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Media > Newsletters > Law Enforcement Bulletin > October 2013 > Search and Seizure (Scent of Marijuana is Reasonable Suspicion): State of Ohio v. Harris and State o

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Search and Seizure (Scent of Marijuana is Reasonable Suspicion): State of Ohio v. Harris and State of Ohio v. Green

Question: If you smell marijuana while at a suspect’s home or vehicle, do you have probable cause for a search?
Quick Answer: Yes.

State of Ohio v. Harris, Eighth Appellate District, Cuyahoga County, Aug. 29, 2013
State of Ohio v. Green, Eighth Appellate District, Cuyahoga County, Aug. 29, 2013
Facts in Harris: Cleveland Police Officer Hodous and his partner were patrolling in an area of high drug activity. They pulled into a parking lot and noticed five to six men standing around a white Chevy. As the officers drove closer to the vehicle, a man exited the passenger side and ran. Officers noted a strong smell of fresh marijuana as they got closer to the vehicle. Quaison Harris had remained in the Chevy and was asked to exit the car. He was patted down, and a small bag of marijuana was found in his pants pocket. The officers searched the car and found a prescription of codeine cough syrup, which did not belong to Harris, and a bag of heroin in the passenger side door. Harris filed a motion to suppress on the grounds the search violated his constitutional rights.
Facts in Green: Police arrived at Gregory Green’s home after receiving an anonymous tip on an open warrant. Detective Riegelmayer took the police canine around the back of the house. The detective could smell a strong odor of marijuana coming from the house, but the canine did not alert because his command was to be alert for a possible bite-order, not narcotics. Sgt. Sharpe and Detective Robinson also went around the back of the house and confirmed the smell of marijuana. The officers saw an exterior ventilation system coming from the second floor with one air conditioner that was on (it was 6:30 a.m. and cool outside). The house had covered windows and drawn shades. The officers believed it was a grow house and sought a search warrant. The search warrant was received, and the police performed a protective sweep and search of the home. They obtained 122 plants, 14 large and 31 small vacuum-sealed bags of marijuana, and a firearm. Green argued that police did not smell marijuana coming from inside the house because the air conditioner was not connected to the basement (where the plants were), and his neighbors testified they had not smelled the marijuana.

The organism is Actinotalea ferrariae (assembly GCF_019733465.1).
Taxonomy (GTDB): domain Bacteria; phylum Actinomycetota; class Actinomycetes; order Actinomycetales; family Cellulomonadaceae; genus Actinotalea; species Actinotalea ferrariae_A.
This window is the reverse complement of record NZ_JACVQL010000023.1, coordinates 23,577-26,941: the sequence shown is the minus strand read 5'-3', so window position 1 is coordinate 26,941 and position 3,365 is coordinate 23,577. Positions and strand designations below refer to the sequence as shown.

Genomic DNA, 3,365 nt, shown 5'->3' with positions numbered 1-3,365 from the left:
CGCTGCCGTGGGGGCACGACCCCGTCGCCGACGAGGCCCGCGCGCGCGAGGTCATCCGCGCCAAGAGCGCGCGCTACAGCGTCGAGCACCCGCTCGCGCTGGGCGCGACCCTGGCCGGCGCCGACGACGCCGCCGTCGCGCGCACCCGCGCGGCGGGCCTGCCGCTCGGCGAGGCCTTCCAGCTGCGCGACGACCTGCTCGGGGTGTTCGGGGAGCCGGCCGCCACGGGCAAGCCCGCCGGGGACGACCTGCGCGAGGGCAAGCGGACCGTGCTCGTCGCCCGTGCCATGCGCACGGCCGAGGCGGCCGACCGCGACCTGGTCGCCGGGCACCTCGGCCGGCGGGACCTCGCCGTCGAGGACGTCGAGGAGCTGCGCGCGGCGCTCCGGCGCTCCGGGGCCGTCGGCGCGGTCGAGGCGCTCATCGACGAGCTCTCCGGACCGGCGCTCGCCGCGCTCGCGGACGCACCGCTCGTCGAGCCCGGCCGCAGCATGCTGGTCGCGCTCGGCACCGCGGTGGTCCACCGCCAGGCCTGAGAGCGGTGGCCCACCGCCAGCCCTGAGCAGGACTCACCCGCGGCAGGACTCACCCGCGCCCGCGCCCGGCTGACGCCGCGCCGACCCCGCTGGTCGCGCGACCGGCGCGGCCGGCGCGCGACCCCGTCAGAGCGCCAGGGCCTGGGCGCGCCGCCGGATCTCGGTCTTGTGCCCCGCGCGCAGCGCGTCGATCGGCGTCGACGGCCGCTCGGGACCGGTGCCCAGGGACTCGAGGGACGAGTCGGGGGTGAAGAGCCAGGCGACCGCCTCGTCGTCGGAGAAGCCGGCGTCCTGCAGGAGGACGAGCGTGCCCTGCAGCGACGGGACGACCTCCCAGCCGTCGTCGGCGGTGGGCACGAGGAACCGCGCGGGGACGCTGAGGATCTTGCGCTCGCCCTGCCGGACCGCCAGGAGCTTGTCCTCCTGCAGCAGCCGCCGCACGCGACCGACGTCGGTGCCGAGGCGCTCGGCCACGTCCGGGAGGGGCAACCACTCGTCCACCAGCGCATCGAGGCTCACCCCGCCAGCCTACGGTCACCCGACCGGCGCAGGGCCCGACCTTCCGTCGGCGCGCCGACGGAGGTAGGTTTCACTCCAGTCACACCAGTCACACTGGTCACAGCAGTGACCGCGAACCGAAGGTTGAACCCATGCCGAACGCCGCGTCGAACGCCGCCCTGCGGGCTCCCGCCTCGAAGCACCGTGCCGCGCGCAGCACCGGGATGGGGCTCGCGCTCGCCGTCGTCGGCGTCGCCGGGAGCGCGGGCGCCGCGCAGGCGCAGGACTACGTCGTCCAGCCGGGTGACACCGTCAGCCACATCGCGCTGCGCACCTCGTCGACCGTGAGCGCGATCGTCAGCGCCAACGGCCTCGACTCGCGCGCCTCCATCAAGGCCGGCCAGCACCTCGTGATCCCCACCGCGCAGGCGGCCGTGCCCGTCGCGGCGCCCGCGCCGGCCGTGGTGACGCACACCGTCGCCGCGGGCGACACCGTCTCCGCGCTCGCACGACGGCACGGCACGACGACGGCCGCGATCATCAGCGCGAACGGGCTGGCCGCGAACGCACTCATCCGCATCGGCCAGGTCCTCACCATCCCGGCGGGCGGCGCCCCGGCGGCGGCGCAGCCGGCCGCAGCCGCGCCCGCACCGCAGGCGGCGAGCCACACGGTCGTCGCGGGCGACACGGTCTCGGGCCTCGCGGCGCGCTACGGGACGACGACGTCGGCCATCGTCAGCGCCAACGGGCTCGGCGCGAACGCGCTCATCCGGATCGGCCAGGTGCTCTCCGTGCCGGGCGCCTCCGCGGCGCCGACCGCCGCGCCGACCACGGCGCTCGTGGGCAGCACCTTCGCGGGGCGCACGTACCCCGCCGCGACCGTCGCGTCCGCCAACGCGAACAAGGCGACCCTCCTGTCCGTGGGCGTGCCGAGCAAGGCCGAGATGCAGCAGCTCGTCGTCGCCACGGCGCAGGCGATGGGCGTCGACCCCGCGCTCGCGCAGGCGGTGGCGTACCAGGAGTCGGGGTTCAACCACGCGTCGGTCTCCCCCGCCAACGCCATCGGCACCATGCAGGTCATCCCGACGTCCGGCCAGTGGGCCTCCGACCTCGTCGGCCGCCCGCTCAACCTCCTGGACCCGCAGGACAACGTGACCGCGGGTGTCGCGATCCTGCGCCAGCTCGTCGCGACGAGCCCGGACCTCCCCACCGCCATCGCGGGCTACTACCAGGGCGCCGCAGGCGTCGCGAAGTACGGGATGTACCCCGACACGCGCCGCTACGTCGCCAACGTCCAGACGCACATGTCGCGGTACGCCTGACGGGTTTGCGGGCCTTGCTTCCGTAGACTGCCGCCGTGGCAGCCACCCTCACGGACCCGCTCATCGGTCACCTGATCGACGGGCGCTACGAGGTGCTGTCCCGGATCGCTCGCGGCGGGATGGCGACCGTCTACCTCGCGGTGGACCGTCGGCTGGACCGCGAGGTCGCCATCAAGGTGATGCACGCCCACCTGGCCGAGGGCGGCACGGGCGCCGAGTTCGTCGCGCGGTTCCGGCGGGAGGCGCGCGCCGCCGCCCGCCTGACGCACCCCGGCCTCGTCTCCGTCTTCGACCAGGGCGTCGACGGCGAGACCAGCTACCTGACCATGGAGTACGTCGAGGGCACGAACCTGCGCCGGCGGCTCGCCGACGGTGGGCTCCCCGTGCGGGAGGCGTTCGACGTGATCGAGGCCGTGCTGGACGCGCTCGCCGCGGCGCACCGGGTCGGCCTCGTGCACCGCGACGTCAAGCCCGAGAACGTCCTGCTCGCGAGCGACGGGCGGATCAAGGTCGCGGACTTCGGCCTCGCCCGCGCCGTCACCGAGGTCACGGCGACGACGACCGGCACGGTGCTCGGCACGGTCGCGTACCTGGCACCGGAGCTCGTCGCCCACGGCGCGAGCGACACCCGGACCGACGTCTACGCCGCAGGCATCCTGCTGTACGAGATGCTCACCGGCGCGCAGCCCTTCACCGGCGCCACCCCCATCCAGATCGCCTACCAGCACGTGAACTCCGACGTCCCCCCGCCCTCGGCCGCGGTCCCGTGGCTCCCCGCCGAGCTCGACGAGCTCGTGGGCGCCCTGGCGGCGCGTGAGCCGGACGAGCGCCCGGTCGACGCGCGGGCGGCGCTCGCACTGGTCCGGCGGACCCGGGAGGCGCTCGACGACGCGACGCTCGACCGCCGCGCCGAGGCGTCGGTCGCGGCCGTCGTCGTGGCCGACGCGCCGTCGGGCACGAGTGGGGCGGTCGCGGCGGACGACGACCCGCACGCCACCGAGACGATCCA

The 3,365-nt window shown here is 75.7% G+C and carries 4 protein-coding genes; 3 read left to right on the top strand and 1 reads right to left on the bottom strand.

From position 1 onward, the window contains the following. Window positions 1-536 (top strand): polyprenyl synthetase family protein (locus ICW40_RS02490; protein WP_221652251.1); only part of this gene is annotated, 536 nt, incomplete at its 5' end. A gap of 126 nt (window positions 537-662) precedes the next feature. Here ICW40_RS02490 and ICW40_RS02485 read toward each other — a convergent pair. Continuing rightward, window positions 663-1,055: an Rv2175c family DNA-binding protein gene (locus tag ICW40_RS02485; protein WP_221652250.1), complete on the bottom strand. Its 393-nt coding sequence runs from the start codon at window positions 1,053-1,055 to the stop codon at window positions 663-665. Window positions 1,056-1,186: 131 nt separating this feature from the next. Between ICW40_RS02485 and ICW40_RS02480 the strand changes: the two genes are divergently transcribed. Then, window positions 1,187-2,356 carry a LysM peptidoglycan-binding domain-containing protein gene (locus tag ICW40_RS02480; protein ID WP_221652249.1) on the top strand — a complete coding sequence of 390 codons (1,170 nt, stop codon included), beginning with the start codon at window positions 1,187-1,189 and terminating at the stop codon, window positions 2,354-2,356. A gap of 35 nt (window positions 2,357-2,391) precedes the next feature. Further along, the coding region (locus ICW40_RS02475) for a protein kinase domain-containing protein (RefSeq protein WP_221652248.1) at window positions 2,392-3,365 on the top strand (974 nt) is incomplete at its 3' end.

Importance: In both cases, the court found sufficient evidence for probable cause because the officers were qualified to recognize the odor of marijuana. In Harris, the distinct scent of marijuana allowed the police to search a motor vehicle under the automobile exception to the warrant requirement, and in Green, it allowed the officers to obtain a search warrant even though neighbors said they had not smelled marijuana. If you approach a car or a house and smell marijuana, you have probable cause for a search as a qualified person who recognizes the smell.
Keep in Mind: The key is that you are the qualified person. You will have to outline your qualifications in the search warrant affidavit or in your police report. In addition, you should be prepared to defend your qualifications to a defense attorney, judge, or jury. This could mean discussing any training, classes, or field experience that gives you the skill to identify the scent of marijuana.
More on Search and Seizure
But he said I could look in here: You pull a car over with several passengers and ask the driver to get out. After some discussion, you ask the driver if he consents to the search of the car. The driver says “yes,” and you find several guns, a mask, gloves, and an ID badge belonging to none of the individuals in the car. After the search is complete, one of the passengers pipes up and says the car is his and he did not give you permission to search. Is the search invalid? In Saleem, the court said no, finding that a third party who has the same control over and relationship to the property may give consent. In this case, the driver was controlling the car, voluntarily consented to the search, and could have also gotten in trouble as a result of the findings of the search. And since the true owner heard everything and did not say no before the search was done, the driver’s consent was valid and the search was proper. State of Ohio v. Saleem, Eighth Appellate District, Cuyahoga County, Aug. 29, 2013.
You may want to find a new hiding spot for your drugs. When performing a search of a vehicle, you note an open cigarette box under the passenger seat. You cannot make out exactly what is in it, but you know it is not cigarettes. You reach under the seat, open the box, and find heroin pills. Did the act of taking the cigarette box from under the seat to open it constitute an illegal search?  The court in Webb said no. The officer had reasonable, articulable suspicion to conduct the search in the first place. When he looked under the seat, the cigarette box was in plain view. Based on experience and training, he knew it was common for people to hide drugs in cigarette packages. The court said it was proper for the officer to then open the cigarette package and look inside. State of Ohio v. Webb, Second Appellate District, Montgomery County, Sept. 6, 2013.